Solution (a) Sleeve scale reading = 3.00 mm
Thimble scale reading, = + 0.29 mm
Total reading =
3.29 mm
(b) Sleeve scale reading = 7.50 mm
Thimble scale reading , = + 0.23 mm
Total reading =
7.73 mm
SELFCHECK 2.0
1. (a) Draw and label the diagram of the Vernier calipers.
(b) Find the thickness of a text book measured using a vernier caliper if the main scale reading is 24 mm and the 8^{th} vernier mark coincides with one of the marks on the main scale.
(c) Find the reading on the verniers shown in the diagrams below.
2. (a) Draw and label the diagram of the micrometer screw gauge.
(b) Find the reading on the micrometer screw gauge shown in figures 2.10 below.
2.13 Measurement of Area (Two dimensions)
Regular Surfaces
The area of regular surfaces is found by measuring any two of the following dimensions and then applying the appropriate formula.
– Length (l), width (w), height (h), side (s), radius (r) and diameter
Units of area
The SI unit for area is square metre (m^{2}).
Other units are: – mm^{2}, cm^{2}, km^{2} and hector.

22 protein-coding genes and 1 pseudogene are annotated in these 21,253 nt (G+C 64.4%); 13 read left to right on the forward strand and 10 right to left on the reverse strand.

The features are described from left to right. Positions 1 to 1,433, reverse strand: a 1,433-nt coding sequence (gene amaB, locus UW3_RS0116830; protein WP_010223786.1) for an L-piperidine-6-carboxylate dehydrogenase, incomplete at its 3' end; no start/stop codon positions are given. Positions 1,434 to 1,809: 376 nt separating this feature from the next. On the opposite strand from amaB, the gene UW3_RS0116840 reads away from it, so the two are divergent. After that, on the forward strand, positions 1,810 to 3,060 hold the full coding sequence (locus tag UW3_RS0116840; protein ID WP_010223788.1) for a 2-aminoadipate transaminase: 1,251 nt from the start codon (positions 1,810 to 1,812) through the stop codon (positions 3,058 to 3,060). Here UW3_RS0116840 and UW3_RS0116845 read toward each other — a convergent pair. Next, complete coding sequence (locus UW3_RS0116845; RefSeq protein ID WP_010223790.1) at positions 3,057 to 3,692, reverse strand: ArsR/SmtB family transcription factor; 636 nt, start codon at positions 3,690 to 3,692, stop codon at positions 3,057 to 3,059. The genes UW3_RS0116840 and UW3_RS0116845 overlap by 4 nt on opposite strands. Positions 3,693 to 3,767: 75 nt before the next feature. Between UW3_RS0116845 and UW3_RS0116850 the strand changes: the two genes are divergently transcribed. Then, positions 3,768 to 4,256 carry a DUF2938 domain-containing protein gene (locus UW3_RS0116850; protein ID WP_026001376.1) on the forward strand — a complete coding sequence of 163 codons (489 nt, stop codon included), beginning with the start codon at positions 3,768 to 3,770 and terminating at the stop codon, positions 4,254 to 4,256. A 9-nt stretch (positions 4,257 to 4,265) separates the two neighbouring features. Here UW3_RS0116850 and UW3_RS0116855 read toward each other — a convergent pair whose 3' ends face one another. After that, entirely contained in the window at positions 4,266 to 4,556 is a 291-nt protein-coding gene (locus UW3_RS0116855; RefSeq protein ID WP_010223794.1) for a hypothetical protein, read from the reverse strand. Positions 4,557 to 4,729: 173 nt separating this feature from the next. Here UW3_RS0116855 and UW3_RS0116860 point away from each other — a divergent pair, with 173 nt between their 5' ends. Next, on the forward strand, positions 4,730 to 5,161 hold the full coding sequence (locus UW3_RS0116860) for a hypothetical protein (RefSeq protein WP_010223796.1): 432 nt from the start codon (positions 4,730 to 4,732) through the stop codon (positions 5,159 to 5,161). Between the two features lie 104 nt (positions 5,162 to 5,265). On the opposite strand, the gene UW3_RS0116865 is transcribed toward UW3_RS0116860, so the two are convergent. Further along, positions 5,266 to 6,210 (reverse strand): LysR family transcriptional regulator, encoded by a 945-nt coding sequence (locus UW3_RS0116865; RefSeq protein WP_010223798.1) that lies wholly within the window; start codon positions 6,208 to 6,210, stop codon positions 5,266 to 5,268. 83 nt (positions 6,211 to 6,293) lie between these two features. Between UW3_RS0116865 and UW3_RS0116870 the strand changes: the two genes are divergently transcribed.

1 m^{2} = 100 x 100 = 10,000 cm^{2}
1 cm^{2 }= 10 x 10 = 100 m m^{2}
1 m^{2 }= 1000 x 1000 = 1,000,000 mm^{2}
Table 2.5 below shows the common regular surfaces and their respective formulae.^{ }
 Measurement of Volume (Three dimensions)
(i) Regular Solids
The volume of regular solids is determined by measuring the dimensions and then applying an appropriate formula.
Units of Volume
The SI unit of volume is metre cubed, (m^{3}).
Other units are: mm^{3}, cm^{3}.
1 m^{3} = 1 000 000 cm^{3}
1 cm^{3 }= 0.000 001 m^{3}
The table below shows the common regular solids and their respective formulae.
Figure  Name  Dimensions  Formula 
A 
Cylinder 
r, or d & h 
V = Ah or V = pr^{2}h or V = 
s 
Cube 
s 
V = s3 

Cuboid 
l,w,h 
V = lwh^{ } 

Sphere 
r or d 
V = or V = 

Cone 
r & h 
V = 
Table 2.6
(ii) Irregular Solids
The volume of irregular solids is determined by using displacement method. In this method, the solid is fully or wholly immersed in a liquid and the volume of the liquid displaced is measured. This method operates on the principle that “A body fully or wholly immersed in a fluid (liquid) displaces its own volume“.
Apparatus/requirements used to measure the volume of irregular solid are: